However, there is a place for photovoltaics, and in specific applications, these systems make economic sense, especially with tax breaks.
“The current 30 percent federal and 35 percent state tax credits make photovoltaic increasingly affordable — particularly when the credits are spread out over a couple of tax years,” Mikulina said.
The state energy office last year produced a simple rundown comparing the two at hawaii.gov/dbedt/info/energy/efficiency/solar-wh-pv.pdf.
Hawaiian Electric has a nice primer on photovoltaics, although it’s a couple of years old, at www.heco.com/vcmcontent/StaticFiles/pdf/JaeKwakandMarcoMangelsdorf.pdf.
Is Solar Green?
Solar water heating: YES.
Photovoltaic: NO, except in specific applications.
Should you eschew those white, light, plastic containers that encase virtually every Hawaii plate lunch?
The material is used because it’s light, it retains the food’s heat, it doesn’t get soggy and doesn’t leak. Most folks call it Styrofoam, though it’s not. Dow Chemical holds the trademark for Styrofoam, which is technically extruded polystyrene foam. The white stuff that makes up coffee cups, cheap coolers, the white packing material your computer came in and plate lunch containers is another material called expanded polystyrene foam.
It won’t biodegrade. Stick it in a landfill and your archaeologist great-granddaughter will be able to recognize it when she digs it up.
It is technically recyclable, and its plastic recycling code is 6, but “we’re not recycling No. 6,” said Suzanne Jones, recycling program branch chief for the city and county of Honolulu. Instead, most expanded polystyrene in the Oahu waste stream goes to the HPower trash-to-energy plant, where it does some good providing high-value fuel to produce electricity.
Pacific Allied Products in Kapolei recycles clean expanded polystyrene from its own applications and from packing materials provided by Sears, C.S. Wo and other retailers. But it can’t handle consumer waste that might have food or other materials attached. See http://www.pacificalliedproducts.com/recycling.asp.
What’s a consumer to do? Consider a third way: using nonrecyclable dinnerware that you wash, nondisposable coolers, reusable coffee mugs and maybe even paper goods, which are compostable in your backyard compost pile. Clear plastic clamshell containers are not a great alternative —they’re not readily recyclable, although, like foam containers, they’ll burn.
Want other options? Look at the Honolulu biodegradable products firm Styrophobia, http://www.styrophobia.com/.
Are Plate-Lunch Boxes Green? NO
The concept is easy. If sucking oil out of the ground and burning it dumps excessive amounts of carbon dioxide into the air, what if we simply grow plants to make fuel? They will remove carbon dioxide from the air as they grow, and then release it when the fuel is burned — adding no new carbon to the atmosphere.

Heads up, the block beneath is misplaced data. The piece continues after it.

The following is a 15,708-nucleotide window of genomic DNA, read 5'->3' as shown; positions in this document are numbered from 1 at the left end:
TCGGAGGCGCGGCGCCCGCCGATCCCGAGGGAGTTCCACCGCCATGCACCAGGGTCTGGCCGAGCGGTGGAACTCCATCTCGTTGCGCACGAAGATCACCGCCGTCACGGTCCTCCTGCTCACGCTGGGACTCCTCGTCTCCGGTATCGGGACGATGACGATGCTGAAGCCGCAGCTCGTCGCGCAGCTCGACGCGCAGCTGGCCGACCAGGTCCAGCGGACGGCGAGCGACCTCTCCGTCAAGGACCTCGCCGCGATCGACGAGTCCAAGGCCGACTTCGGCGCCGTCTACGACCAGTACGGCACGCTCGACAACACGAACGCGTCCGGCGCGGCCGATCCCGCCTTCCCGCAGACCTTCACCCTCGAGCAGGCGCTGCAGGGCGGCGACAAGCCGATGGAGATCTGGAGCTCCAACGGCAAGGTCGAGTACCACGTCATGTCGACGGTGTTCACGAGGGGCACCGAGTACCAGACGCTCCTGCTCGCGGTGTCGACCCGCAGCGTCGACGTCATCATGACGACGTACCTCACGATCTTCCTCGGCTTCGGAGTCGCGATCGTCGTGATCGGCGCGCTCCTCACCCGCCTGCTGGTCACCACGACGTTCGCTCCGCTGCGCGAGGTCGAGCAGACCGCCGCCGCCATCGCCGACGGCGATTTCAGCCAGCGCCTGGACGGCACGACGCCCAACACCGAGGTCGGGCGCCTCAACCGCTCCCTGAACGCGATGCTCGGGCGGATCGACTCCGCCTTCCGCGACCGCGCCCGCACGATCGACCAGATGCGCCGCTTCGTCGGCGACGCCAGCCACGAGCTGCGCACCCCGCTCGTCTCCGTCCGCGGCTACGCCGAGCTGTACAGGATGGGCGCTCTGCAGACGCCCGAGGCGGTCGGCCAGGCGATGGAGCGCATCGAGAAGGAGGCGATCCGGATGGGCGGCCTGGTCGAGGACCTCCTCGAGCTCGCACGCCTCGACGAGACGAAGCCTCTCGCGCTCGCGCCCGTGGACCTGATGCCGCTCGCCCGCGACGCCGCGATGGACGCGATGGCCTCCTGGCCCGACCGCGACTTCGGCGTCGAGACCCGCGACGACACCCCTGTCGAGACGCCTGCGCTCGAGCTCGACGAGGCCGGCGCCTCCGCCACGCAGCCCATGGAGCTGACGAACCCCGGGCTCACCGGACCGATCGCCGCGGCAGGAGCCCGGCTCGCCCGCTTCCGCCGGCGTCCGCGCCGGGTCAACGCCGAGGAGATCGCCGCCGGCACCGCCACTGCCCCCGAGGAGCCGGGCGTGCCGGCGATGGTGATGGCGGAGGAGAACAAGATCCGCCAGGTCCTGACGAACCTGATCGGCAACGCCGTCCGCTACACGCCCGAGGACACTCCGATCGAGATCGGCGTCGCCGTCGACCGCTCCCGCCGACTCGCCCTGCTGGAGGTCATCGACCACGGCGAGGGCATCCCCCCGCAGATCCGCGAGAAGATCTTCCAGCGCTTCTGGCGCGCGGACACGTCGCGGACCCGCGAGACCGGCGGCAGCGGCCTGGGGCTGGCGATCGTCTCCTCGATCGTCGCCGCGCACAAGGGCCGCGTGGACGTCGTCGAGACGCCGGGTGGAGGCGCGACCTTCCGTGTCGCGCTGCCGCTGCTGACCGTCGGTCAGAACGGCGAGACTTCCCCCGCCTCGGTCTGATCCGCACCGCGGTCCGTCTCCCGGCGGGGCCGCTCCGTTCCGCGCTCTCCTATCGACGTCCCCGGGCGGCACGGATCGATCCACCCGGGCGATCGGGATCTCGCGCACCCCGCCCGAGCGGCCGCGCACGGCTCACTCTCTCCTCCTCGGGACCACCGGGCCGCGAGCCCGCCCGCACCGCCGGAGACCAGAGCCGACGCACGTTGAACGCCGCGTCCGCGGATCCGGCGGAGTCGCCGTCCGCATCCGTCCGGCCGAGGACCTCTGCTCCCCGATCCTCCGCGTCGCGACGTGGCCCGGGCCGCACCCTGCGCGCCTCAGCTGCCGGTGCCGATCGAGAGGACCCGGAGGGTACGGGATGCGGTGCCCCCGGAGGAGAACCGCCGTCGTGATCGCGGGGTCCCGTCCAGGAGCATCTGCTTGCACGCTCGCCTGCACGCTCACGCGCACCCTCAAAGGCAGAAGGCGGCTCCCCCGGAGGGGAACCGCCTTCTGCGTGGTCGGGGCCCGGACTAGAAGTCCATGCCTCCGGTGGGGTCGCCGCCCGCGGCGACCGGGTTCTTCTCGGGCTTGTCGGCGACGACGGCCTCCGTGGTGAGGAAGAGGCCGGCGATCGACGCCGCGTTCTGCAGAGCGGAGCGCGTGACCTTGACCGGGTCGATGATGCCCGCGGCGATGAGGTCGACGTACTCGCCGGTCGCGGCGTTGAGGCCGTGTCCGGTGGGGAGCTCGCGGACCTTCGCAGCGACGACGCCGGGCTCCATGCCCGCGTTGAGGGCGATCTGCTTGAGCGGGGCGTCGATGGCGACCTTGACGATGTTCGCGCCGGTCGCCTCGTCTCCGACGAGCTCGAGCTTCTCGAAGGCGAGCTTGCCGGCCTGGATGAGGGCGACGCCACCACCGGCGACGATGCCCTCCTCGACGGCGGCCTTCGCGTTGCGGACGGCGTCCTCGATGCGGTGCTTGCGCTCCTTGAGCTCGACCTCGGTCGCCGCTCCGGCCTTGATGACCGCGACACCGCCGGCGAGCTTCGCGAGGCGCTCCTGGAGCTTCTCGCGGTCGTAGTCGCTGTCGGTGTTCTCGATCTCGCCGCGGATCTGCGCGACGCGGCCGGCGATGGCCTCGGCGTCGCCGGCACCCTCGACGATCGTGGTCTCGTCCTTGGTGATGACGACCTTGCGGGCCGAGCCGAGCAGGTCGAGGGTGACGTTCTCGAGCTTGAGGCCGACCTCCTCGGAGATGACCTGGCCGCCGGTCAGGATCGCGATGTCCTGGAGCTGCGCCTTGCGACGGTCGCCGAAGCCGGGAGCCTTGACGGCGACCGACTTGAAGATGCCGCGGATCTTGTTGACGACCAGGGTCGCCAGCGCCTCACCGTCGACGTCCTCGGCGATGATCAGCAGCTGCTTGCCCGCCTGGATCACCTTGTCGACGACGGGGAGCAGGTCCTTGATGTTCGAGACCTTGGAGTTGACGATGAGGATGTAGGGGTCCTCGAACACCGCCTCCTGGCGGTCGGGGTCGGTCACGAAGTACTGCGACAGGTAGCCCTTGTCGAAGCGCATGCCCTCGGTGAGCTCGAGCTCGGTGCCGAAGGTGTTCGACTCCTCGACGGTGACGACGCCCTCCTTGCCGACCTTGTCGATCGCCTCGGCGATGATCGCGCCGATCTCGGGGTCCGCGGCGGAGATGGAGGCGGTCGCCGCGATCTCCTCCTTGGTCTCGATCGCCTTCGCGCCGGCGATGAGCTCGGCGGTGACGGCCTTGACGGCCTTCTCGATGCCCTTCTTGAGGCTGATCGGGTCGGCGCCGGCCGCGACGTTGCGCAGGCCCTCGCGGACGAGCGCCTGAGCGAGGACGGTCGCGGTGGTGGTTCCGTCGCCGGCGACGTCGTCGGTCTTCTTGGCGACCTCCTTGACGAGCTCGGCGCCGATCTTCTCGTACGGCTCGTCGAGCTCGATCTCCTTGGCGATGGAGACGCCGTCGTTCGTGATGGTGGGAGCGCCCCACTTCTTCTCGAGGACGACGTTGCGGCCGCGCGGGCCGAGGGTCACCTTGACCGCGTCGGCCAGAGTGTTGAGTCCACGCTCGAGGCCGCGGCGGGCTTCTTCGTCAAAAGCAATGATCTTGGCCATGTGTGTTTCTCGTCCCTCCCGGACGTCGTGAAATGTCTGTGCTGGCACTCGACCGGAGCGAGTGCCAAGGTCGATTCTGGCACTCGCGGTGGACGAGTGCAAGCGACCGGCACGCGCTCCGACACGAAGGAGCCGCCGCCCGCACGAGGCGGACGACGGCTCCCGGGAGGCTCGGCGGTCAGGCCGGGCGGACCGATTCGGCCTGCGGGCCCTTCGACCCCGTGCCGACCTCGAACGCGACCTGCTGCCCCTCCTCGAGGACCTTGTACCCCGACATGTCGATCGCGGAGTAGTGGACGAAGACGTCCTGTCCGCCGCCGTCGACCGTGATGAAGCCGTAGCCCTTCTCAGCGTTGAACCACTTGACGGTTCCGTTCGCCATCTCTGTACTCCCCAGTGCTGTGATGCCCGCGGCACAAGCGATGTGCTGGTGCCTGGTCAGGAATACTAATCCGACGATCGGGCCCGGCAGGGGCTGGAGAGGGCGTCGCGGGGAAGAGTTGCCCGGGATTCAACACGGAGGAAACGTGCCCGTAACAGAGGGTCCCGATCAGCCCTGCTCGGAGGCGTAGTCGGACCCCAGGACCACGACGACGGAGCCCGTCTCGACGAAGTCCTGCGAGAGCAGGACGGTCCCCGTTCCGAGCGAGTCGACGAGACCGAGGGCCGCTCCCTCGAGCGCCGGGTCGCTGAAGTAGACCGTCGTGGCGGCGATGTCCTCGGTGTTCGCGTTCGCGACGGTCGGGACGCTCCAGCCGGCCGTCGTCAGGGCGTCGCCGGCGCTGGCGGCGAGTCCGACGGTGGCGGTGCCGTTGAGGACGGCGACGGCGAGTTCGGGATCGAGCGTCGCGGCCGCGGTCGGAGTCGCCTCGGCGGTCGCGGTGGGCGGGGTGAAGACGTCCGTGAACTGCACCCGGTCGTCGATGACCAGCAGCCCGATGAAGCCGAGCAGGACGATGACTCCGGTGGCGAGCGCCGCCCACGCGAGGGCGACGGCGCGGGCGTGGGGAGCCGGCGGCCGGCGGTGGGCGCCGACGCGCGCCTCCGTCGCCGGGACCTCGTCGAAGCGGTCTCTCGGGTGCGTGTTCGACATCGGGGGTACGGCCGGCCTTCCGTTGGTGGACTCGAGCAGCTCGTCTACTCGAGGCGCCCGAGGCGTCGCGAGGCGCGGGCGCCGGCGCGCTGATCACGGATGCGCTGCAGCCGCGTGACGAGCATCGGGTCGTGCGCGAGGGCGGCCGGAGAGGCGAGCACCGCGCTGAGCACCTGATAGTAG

In application, it’s not so easy. For many biocrops, notably oil palms in Southeast Asia, undeveloped forest is cleared to make room for the crops, and the clearing releases a lot of carbon into the atmosphere. So the process starts with a huge deficit, which can be dozens to hundreds of times greater than the benefit, according to a study in the magazine Science: http://www.sciencemag.org/cgi/content/abstract/1152747.
That’s just one of the issues with biofuels. Others include the pollution associated with fertilization, chemical pest control, runoff and other issues of intensive agricultural production.
On the other hand, biofuels are attractive in part because they work in much of our existing equipment. With minimal modification, you can run a diesel Mercedes or Volkswagen off biofuels, as well as a diesel electrical power plant. You don’t need to spend a lot of money (and energy) developing a new transportation and power-grid system.
With minimal modification, you can run a diesel Mercedes or Volkswagen off biofuels, as well
as a diesel electrical power plant.
With biofuels, what matters is how they’re produced — and that ranges from very good, to okay, to pretty darn bad.
If you’re recycling the waste oil from restaurant grease traps or from french fry cookers into biodiesel, the overall impact is positive. That’s what the folks at Pacific Biodiesel built their company doing.
If you’re growing biocrops on already-cleared agricultural land (presuming food prices don’t spike and people don’t starve because of the switch in crops) then it leans green, but has its share of issues.
If folks are clearing native forest to make a biofuel plantation, they will probably never in your lifetime make up the carbon debt of the clearing operation.
Are Biofuels Green? NO, not if production damages forests and replaces food crops.